Dundalk manager Vinny Perth spoke on tonight's show about the impact the coronavirus outbreak is having on League of Ireland teams across the country.
The League of Ireland is on hold until mid-June at the very earliest as a result of COVID-19. It's hoped the season can resume in a shortened form and reach its completion by December.
Many clubs have been affected and have announced their inability to pay staff for the duration of the crisis, however the Lilywhites announced yesterday they would continue paying staff.
Perth told Joe Molloy on tonight's Off the Ball that although that is a positive, he knows the news wasn't so good for other domestic sides.
"Without stating the obvious the wider community is more important than the football at this stage. It was a strange one when you've got confirmation that everything was sound in Dundalk and you see other clubs having to announce the opposite in terms of not being able to pay players.
"It left you with a strange feeling because I didn't want to be the one saying 'Ah we're alright Jack.' There's people in our community who have lost jobs.
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"I was in and around Dundalk today and people around there have lost jobs, big companies have shut down and put people on temporary leave so it almost feels like you should say nothing.
"At the same time it's important that clubs send out a message as well and they let people know there is positive news around the League of Ireland.
"I spoke to Neale Fenn, Cork City's manager, just to wish him well... it was a strange feeling actually, it wasn't one where you punch the air and say 'we're alright' and to hell with everyone else."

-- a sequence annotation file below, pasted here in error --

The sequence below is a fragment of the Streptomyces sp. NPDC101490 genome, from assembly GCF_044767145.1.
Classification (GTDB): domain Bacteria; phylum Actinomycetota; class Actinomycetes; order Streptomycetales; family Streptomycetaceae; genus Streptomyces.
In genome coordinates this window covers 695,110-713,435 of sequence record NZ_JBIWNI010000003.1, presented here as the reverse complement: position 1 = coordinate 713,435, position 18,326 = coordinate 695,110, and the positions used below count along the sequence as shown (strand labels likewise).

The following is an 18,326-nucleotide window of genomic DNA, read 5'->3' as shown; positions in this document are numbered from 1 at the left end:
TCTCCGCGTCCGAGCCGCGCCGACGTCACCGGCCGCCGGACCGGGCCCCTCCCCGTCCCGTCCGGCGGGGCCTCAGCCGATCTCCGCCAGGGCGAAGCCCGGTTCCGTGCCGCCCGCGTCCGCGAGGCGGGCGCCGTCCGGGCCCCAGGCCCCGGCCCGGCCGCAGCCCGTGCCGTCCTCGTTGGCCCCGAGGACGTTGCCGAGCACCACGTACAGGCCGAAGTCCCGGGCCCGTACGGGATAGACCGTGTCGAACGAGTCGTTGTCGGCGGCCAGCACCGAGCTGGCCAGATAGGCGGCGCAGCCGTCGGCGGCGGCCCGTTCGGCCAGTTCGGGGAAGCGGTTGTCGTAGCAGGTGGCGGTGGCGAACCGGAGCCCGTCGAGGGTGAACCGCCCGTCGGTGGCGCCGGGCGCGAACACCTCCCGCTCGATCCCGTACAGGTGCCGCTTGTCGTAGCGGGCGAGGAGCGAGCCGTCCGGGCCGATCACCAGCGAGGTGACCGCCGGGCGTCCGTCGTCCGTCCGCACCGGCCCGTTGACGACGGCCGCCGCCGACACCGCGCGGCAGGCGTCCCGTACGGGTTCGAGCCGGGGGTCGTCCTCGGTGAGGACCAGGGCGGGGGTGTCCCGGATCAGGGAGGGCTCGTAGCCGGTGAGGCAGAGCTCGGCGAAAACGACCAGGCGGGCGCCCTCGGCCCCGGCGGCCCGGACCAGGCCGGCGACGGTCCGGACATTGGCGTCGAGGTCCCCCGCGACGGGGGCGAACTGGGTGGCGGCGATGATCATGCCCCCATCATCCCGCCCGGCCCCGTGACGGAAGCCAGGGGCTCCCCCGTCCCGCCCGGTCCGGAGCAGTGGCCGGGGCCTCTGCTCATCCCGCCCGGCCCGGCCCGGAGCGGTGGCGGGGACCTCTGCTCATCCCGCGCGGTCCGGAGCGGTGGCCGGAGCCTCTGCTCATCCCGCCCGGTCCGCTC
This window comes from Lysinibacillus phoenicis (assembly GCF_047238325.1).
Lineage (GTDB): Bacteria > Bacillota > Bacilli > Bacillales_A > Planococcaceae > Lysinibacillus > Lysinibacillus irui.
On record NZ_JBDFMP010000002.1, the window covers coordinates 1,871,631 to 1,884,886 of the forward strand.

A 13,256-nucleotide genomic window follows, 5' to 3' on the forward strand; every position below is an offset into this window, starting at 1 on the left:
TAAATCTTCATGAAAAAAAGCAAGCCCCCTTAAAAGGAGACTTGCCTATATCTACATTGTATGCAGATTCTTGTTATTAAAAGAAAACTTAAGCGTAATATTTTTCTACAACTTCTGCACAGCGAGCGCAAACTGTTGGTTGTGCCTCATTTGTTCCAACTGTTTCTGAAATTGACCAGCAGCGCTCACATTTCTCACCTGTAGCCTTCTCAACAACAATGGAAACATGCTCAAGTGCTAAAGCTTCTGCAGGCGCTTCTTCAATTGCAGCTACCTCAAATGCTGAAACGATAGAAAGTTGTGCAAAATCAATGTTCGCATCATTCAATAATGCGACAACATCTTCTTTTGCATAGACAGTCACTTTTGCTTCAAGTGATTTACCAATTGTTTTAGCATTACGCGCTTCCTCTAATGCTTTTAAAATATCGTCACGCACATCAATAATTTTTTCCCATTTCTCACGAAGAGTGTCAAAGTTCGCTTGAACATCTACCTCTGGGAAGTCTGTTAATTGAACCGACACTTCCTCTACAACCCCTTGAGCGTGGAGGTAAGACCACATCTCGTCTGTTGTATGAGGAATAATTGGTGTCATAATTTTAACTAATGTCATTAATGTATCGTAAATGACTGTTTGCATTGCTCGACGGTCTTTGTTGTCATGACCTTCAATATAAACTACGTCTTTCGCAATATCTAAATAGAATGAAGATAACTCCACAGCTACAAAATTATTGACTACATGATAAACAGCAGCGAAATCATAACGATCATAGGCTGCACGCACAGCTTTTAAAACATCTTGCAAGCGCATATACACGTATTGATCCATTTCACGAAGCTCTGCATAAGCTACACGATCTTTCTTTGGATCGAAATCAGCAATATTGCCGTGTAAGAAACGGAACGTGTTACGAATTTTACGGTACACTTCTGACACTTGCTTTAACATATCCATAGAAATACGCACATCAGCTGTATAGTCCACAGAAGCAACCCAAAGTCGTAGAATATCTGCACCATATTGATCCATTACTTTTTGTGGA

Perth said being around Dundalk earlier made him realise just how quiet things are at the moment.
"It was very eerie. Normally our ground would be, I would say open to the public, very often people would come in and have a look. It's near a public walkway and people would often stop and chat to players if they were hanging around or walk into the ground.
"In the ground today it was strange, the gates were locked after, there were only three or four members of staff there just tidying up and putting stuff away.
"It was very eerie, it's a strange time. The drive to Dundalk from where I live at nine o'clock takes me 45-50 minutes [these days]. Normally it takes an hour and a half, so it just shows you. The country is as close to lock-down as can be."
The Dundalk boss, who was previously assistant at the club under now Republic of Ireland under-21 manager Stephen Kenny, says their 'open' attitude towards training sessions has led to great experiences for some people.
"We quite often have people walking past who come in to say hello. We've had some wonderful experiences, we had people travel from different parts of the world and just show up to get a picture outside of the ground.
"We had a girl from Canada over and her father originated from Dundalk. Maybe 40 or 50 years ago he used to go and watch the games, she came over for a photograph, I don't know who spotted her outside... she came into the ground and met all the players.
"[She] left in tears of joy... that's what football is all about. I suppose that's why we all miss football and sport because there is that human element to it where it brings so many people together."
In these quieter times Perth says he hopes young players, and the wider public generally, look after their mental health, and spent some time away from staring at screens.
"That's my biggest concern now, not just around our team or around football, is mental health. You see some people on our away trips just binge on Netflix... I can't see how you could binge on Netflix for three or four weeks at a time, it's not good for the head.
"Some people would play Fortnite or FIFA or whatever the case may be. What I've done is I'll recommend different podcasts or books to people.
"You can only recommend... it's not everyone's cup of tea to read a book or do different things. We encourage everybody to get out where it's safe [to do so].
"Dressing room banter is something most 'normal' people, or people outside of sport, don't understand, but it's so important. It's the one thing players tell you they miss when they retire.
"Even if you were the one that got the mickey taken out of you you miss that banter, you miss people hiding your boots, or your shoes, or your shower gel. It keeps them young!
"Athletes at this level are so focused, even on holidays they're doing certain things. It's very hard, to be honest, to keep footballers focused at the moment."